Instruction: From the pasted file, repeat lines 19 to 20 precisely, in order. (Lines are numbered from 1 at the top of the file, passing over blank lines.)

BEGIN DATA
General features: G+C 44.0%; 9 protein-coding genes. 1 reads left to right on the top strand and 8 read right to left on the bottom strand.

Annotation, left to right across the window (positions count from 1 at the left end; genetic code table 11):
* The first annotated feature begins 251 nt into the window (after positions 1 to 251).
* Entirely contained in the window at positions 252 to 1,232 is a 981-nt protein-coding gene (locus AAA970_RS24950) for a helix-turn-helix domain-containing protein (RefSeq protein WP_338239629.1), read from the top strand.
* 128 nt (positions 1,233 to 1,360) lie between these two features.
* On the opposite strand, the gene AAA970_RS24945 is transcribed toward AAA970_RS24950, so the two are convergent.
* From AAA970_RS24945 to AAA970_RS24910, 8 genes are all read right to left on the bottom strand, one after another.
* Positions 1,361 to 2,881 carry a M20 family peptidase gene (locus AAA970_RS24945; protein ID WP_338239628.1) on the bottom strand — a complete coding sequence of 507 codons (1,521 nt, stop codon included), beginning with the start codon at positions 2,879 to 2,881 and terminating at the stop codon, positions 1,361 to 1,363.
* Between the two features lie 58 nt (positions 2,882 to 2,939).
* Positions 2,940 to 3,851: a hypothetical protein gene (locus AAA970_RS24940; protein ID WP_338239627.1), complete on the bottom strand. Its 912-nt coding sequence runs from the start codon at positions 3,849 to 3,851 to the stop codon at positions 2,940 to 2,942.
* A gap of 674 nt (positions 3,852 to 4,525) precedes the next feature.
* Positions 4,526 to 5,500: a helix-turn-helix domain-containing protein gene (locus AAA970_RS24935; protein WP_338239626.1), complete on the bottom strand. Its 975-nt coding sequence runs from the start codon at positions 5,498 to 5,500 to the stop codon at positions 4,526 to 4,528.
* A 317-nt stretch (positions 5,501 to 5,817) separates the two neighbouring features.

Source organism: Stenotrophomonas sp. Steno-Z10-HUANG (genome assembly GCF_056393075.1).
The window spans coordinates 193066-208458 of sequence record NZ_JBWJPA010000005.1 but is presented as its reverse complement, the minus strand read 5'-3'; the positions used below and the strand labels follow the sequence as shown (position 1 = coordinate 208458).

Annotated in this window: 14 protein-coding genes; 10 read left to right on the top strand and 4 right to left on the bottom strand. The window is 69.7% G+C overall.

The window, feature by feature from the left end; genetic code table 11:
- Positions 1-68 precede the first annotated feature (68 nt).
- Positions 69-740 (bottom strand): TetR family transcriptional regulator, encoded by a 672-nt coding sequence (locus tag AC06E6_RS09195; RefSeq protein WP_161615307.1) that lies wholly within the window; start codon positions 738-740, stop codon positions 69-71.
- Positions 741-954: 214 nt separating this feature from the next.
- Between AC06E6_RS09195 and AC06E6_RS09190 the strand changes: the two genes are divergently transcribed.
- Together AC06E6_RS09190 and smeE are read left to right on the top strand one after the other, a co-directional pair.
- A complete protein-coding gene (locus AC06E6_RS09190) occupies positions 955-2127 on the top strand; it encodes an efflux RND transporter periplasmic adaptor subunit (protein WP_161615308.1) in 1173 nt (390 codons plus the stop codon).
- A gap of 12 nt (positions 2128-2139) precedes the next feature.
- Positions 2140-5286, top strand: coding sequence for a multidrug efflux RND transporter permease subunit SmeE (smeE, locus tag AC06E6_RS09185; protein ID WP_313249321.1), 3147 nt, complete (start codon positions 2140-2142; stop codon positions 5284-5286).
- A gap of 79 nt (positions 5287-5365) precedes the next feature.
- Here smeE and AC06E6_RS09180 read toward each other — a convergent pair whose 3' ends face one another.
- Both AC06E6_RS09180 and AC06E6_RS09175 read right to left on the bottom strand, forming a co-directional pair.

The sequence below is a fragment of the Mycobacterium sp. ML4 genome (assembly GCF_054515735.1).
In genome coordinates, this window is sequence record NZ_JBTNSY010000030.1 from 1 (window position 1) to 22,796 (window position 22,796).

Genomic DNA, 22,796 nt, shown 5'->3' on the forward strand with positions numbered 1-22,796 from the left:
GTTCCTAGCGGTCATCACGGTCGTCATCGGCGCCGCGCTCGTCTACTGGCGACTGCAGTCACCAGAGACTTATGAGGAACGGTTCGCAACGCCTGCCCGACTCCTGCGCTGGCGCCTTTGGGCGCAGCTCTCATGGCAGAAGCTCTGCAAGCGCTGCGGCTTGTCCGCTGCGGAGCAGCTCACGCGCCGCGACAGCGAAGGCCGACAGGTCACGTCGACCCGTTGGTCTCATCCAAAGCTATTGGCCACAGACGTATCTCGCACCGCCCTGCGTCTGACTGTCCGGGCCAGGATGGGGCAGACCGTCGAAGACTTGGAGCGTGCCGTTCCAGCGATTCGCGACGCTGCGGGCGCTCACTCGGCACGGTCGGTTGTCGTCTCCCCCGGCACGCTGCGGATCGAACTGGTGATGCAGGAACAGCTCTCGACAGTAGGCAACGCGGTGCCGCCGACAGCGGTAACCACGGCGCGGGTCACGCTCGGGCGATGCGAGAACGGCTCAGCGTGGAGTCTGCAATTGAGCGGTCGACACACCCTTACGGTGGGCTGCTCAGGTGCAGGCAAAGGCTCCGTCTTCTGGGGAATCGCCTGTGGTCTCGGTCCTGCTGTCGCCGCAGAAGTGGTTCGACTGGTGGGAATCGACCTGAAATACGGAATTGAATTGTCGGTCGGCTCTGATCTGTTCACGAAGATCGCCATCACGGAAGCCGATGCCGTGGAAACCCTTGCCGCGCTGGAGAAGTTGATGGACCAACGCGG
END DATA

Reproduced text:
- Positions 69-740 (bottom strand): TetR family transcriptional regulator, encoded by a 672-nt coding sequence (locus tag AC06E6_RS09195; RefSeq protein WP_161615307.1) that lies wholly within the window; start codon positions 738-740, stop codon positions 69-71.
- Positions 741-954: 214 nt separating this feature from the next.